Several dozen people gathered last week on a six-acre plot of land on Davis Drive in Terre Haute to carry out what has now become an annual tradition.
It was the third of four sweet corn harvests and the fourth year Ivy Tech Terre Haute has led efforts to not only grow sweet corn for the Vigo County community, but also for food pantries throughout the state with distribution assistance from Master Gardeners and Catholic Charities. The plot also has another important aspect – it provides for an outdoor, hands-on experience for students.
John Rosene, Agriculture Technology program chair; and Darin Kohlmeyer, Precision Agriculture Equipment Technology program chair, were on hand to assist students and give all an opportunity to participate in the harvest of 39,000 ears of corn. The two instructors could be seen jumping on and off tractors, helping those who may or may not have ever driven a farm implement before.
Rosene said that while a handful of experienced farmers could have picked the corn in just a few hours, taking more time and giving Ivy Tech students the experience of using the equipment and working with others is very important to their education. “It’s an opportunity to teach students about field work,” Rosene said. “When you say field work, a lot of it is operating equipment. But some of it is also how do you interact with a group of people with a common goal when you are out in a field harvesting a crop. Most of the agriculture students have not operated a piece of ag equipment. They need to understand how it works, even if it may not eventually be their job.”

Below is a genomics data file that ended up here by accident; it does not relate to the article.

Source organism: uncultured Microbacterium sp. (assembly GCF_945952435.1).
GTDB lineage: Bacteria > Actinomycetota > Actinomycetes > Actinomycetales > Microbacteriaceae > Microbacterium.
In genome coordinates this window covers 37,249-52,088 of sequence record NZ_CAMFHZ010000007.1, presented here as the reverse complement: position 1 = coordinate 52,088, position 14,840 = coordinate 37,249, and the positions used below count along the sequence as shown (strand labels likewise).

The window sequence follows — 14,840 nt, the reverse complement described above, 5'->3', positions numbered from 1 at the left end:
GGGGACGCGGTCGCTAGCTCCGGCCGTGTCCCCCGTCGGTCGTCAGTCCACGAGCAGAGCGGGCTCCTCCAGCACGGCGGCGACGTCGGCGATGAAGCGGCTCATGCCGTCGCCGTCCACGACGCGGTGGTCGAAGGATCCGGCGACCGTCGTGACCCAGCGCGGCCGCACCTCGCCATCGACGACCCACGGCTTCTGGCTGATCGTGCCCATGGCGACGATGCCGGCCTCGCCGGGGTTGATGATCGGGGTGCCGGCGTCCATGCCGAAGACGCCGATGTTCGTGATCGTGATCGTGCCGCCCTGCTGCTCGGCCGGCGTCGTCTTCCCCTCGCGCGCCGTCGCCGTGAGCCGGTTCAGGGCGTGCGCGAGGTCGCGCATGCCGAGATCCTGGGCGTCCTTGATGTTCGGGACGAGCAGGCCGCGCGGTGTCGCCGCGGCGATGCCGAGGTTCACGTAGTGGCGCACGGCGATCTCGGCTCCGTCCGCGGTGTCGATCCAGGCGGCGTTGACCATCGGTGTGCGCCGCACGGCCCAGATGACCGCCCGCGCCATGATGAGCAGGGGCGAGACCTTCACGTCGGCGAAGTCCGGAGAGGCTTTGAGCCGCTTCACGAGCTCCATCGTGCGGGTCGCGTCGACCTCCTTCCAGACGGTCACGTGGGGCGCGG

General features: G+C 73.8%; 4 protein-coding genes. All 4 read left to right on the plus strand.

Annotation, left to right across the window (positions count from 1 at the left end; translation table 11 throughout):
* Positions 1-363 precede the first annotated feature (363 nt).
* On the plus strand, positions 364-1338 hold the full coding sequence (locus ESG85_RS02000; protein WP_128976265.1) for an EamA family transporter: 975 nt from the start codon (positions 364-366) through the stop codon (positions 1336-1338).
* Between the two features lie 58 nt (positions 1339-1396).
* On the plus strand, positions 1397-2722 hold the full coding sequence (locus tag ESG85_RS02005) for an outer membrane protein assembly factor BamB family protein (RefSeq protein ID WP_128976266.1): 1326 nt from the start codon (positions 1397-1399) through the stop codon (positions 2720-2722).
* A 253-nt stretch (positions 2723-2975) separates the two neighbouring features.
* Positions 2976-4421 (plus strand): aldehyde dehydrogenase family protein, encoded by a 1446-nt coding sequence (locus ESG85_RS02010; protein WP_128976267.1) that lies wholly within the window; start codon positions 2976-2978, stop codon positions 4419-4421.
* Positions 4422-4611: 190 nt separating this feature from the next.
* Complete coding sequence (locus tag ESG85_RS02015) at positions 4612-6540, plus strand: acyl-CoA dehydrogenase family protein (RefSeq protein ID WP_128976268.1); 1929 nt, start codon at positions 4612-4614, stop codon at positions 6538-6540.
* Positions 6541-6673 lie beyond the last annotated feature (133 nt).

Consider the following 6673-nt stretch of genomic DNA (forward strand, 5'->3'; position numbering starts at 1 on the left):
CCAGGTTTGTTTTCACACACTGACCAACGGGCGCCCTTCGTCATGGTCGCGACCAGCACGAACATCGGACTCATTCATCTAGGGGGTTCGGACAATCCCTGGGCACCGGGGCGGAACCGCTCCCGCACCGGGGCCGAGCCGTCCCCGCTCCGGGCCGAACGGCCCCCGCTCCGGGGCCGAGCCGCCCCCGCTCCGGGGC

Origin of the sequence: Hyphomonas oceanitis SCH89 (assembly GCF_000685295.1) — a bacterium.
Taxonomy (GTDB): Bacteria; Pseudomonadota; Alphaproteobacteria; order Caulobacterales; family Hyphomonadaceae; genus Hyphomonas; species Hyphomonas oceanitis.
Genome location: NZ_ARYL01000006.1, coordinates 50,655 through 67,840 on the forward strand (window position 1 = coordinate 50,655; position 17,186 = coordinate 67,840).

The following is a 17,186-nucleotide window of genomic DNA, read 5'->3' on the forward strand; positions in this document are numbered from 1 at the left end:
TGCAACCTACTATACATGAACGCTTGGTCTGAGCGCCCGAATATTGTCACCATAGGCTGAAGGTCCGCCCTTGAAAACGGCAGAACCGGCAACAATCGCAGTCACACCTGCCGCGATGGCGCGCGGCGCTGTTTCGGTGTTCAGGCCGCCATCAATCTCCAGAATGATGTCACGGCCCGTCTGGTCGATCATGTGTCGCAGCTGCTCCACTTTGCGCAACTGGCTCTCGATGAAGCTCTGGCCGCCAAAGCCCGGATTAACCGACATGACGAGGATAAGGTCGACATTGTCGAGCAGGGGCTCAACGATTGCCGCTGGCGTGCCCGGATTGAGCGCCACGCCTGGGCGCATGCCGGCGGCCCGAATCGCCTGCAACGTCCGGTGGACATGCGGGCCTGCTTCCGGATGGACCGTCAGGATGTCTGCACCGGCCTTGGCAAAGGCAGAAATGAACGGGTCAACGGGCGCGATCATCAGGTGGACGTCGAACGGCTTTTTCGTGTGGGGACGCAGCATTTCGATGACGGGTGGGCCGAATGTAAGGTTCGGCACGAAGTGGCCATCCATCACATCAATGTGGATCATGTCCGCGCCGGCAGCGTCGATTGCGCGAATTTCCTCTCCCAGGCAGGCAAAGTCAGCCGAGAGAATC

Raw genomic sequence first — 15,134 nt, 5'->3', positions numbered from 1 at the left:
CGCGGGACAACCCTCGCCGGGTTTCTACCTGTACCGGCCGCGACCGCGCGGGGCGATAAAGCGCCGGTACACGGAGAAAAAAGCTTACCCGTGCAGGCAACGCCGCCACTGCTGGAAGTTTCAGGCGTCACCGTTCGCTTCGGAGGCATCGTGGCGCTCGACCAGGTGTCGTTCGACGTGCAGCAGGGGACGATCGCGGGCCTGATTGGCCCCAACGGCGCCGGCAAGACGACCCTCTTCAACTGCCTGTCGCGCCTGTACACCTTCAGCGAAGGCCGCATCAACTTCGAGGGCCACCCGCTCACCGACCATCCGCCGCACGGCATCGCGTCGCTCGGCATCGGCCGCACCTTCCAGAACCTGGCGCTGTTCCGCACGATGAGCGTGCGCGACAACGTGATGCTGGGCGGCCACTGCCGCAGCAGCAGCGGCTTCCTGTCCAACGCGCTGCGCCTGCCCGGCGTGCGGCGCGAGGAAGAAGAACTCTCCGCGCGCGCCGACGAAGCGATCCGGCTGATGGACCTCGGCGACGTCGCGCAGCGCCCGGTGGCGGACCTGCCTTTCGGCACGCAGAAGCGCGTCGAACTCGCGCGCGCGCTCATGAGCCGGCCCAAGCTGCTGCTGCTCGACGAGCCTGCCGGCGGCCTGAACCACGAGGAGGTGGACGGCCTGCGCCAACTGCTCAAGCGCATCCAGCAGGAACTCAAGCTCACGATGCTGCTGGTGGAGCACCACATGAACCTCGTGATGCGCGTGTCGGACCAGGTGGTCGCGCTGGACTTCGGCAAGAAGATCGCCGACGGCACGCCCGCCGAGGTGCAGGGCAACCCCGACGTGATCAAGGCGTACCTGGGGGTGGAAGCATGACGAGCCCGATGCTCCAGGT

The plot of land is owned by Westminster Village, a senior living services complex, which partners with Ivy Tech to offer this experience to students. Each year, the program and reach has grown exponentially, with more and more individuals touched by the project, helping the hungry one ear of corn at a time. There is one more harvest that will occur in about two weeks. The acreage was planted in four increments at Catholic Charities request, to allow for time for distribution to food insecure families, and maximum freshness.
In early August, Ivy Tech announced the opening of its new 26,000 square feet Precision Agriculture Equipment Technology and Diesel Technology laboratory space. The renovation of this space was made available through a $1.2 million matching grant from the Economic Development Administration and ongoing gifts from leading donors including:
- Vigo County Redevelopment Commission
- Bane-Welker Equipment, LLC
- United States Department of Agriculture
- Watrin Truck Repair
- Harlan Family
The campaign continues with many opportunities to give at various levels, including the newest option just in time for harvest season, “Gift of Grain.” Farmers can donate grain from this year’s harvest or prior years’ harvests to Ivy Tech. After the grain is donated, the elevator will sell it, and the proceeds will be donated to the college in support of the Precision Agriculture Equipment Technology program; while the farmer will receive tax benefits. For further details, contact Rachel Mullinnix, executive director of Resource Development at 812-298-2410.